After Wisdom Tooth and Impacted Tooth Removal

The removal of wisdom teeth and impacted teeth is a serious surgical procedure. Post-operative care is very important. Unnecessary pain and the complications of infection and swelling can be minimized if the instructions are followed carefully.

Immediately Following Surgery

Do not disturb the surgical area today. Do NOT rinse vigorously or probe the area with any objects or your fingers. You may brush your teeth gently. Do NOT smoke, drink carbonated beverages, use straws, suck on hard candy or cough drops, or spit for at least
72 hours since it is very detrimental to healing. If you have upper back teeth removed, Do NOT blow your nose for 7-10 days.

  • The gauze pad placed over the surgical area should be kept in place for 1 hour. After this time, the gauze pad should be removed and discarded.
  • Vigorous mouth rinsing or touching the wound area following surgery should be avoided. This may initiate bleeding by causing the blood clot that has formed to become dislodged.
  • Take the prescribed pain medications before you begin to feel discomfort. This will usually coincide with the local anesthetic becoming diminished.
  • Restrict your activities the day of surgery and the following day. Resume normal activity when you feel comfortable.
  • Place ice packs to the sides of your face where surgery was performed. Refer to the section on swelling for explanation.


A certain amount of bleeding is to be expected following surgery. Slight bleeding, oozing, or redness in the saliva is not uncommon. Excessive bleeding may be controlled by first rinsing or wiping any old clots from your mouth, then placing a gauze pad over the area and gently closing your teeth together for 30-40 minutes. Repeat if necessary. If bleeding continues, bite on a moistened tea bag for 30-40 minutes. The tannic acid in the tea bag helps to form a clot by contracting bleeding vessels. To minimize further bleeding, do not become excited, sit upright, and avoid exercise. If bleeding does not subside, call for further instructions.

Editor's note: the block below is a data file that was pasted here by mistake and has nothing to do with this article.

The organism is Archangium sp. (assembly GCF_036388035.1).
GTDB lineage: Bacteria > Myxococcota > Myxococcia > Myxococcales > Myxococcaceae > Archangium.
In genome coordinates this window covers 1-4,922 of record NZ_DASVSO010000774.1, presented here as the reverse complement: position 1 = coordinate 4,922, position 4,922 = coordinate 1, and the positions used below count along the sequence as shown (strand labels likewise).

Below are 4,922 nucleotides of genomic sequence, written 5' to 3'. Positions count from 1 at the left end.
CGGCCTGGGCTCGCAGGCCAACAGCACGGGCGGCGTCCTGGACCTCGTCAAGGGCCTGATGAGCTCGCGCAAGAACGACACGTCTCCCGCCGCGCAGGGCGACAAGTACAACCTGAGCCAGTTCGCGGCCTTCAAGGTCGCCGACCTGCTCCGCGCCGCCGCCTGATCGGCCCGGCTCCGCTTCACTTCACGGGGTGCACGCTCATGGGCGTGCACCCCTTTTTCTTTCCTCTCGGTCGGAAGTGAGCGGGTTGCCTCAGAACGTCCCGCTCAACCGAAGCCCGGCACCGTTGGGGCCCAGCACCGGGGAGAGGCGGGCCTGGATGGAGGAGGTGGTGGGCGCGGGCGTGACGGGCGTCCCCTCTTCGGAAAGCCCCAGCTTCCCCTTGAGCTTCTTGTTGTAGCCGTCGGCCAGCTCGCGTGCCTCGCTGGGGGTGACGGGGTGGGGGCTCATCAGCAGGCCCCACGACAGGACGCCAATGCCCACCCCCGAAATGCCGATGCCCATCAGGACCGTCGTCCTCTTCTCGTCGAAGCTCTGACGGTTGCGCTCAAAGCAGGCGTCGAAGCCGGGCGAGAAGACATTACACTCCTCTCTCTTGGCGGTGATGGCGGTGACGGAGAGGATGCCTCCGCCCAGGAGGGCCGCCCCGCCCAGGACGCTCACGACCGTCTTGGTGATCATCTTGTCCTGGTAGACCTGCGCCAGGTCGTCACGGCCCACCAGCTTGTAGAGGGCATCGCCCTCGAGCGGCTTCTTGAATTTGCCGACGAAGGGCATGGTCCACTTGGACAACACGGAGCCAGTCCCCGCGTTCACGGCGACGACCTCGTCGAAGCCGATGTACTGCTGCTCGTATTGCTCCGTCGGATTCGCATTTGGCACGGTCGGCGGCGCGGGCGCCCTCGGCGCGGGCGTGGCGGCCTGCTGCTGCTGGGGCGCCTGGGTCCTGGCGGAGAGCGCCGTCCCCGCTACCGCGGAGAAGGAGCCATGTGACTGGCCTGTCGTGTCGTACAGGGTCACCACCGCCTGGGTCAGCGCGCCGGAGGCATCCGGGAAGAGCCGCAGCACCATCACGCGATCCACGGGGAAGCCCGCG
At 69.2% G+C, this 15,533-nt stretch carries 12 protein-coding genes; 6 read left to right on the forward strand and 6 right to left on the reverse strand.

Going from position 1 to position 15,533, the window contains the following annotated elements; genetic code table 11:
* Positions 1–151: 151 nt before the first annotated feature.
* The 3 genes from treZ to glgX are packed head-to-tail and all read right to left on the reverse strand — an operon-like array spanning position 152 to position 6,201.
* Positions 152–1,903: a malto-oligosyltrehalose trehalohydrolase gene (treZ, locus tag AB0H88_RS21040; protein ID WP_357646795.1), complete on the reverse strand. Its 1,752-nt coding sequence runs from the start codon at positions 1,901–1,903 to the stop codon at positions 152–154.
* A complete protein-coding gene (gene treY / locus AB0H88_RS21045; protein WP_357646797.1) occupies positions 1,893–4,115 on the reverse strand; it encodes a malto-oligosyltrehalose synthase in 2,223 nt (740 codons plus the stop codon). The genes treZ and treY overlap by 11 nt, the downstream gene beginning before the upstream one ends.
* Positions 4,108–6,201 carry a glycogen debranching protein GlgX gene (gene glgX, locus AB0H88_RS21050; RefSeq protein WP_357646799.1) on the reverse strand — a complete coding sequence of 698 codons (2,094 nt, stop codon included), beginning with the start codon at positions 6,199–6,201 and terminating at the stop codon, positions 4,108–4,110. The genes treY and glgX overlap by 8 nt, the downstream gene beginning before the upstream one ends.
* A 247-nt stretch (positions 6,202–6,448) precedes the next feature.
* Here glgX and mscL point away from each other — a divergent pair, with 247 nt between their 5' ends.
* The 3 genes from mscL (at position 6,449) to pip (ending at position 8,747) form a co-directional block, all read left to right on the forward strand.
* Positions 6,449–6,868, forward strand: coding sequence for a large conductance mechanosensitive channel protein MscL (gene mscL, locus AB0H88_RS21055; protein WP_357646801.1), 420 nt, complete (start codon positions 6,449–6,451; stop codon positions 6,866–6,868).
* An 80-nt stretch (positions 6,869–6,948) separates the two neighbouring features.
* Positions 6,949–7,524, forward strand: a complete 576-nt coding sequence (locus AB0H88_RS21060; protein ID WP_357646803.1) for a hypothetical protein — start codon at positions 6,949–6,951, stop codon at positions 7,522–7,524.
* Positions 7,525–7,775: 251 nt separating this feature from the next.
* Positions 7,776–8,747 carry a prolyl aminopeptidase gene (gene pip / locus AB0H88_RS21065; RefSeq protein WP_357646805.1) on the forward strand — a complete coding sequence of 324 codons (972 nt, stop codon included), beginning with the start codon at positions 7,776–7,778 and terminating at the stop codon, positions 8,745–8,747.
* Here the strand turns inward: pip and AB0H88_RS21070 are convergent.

Unfortunately most oral surgery is accompanied by some degree of discomfort. You will usually have a prescription for pain medication, and if you take the first pill before the anesthetic has worn off, you will be able to manage any discomfort better. Effects of pain medicines vary widely among individuals. Some people may even require two of the pain pills at one time  during early stages (but that may add to the risk of upset stomach). If you do not achieve adequate relief, please call our office for recommendations on what medication you may supplement each pill with. Remember that the most severe discomfort is usually within the first six hours after the anesthetic wears off; after that your need for medicine should lessen.

For mild to moderate pain, Tylenol or Ibuprofen, (Motrin or Advil) may be taken every 4 hours. Please ask your surgeon for dosage recommendations.

For severe pain, take the tablets prescribed as directed. The prescribed pain medicine will make you groggy and will slow down your reflexes. Do not drive an automobile or work around machinery. Avoid alcoholic beverages. Pain or discomfort following surgery should subside more and more every day. If pain persists, it may require attention and you should call the office.

Caution: If you suddenly sit up or stand from a lying position you may become dizzy. If you are lying down following surgery, make sure you sit for one minute before standing.


The swelling that is normally expected is usually proportional to the surgery involved. Swelling around the mouth, cheeks, eyes and sides of the face is not uncommon. This is the body’s normal reaction to surgery and eventual repair. The swelling will not become apparent until the day following surgery and will not reach its maximum until 3-4 days post-operatively.

You can minimize this by using a cold pack or ice bag wrapped in a towel and applied firmly to the face or cheek adjacent to the surgical area. This should be applied twenty minutes on and twenty minutes off as often as possible during the first 36 hours after surgery. The 3rd day will often be the peak day for any swelling and/or discomfort.

After 36 hours, ice has no beneficial effect. Swelling or jaw stiffness can persist for several days. This is a normal reaction to surgery. Thirty-six hours following surgery, the application of moist heat to the sides of the face may be beneficial in reducing the size of the swelling.

The pain and swelling should subside more and more each day following surgery. If your postoperative pain or swelling worsens or unusual symptoms occur call my office for instructions.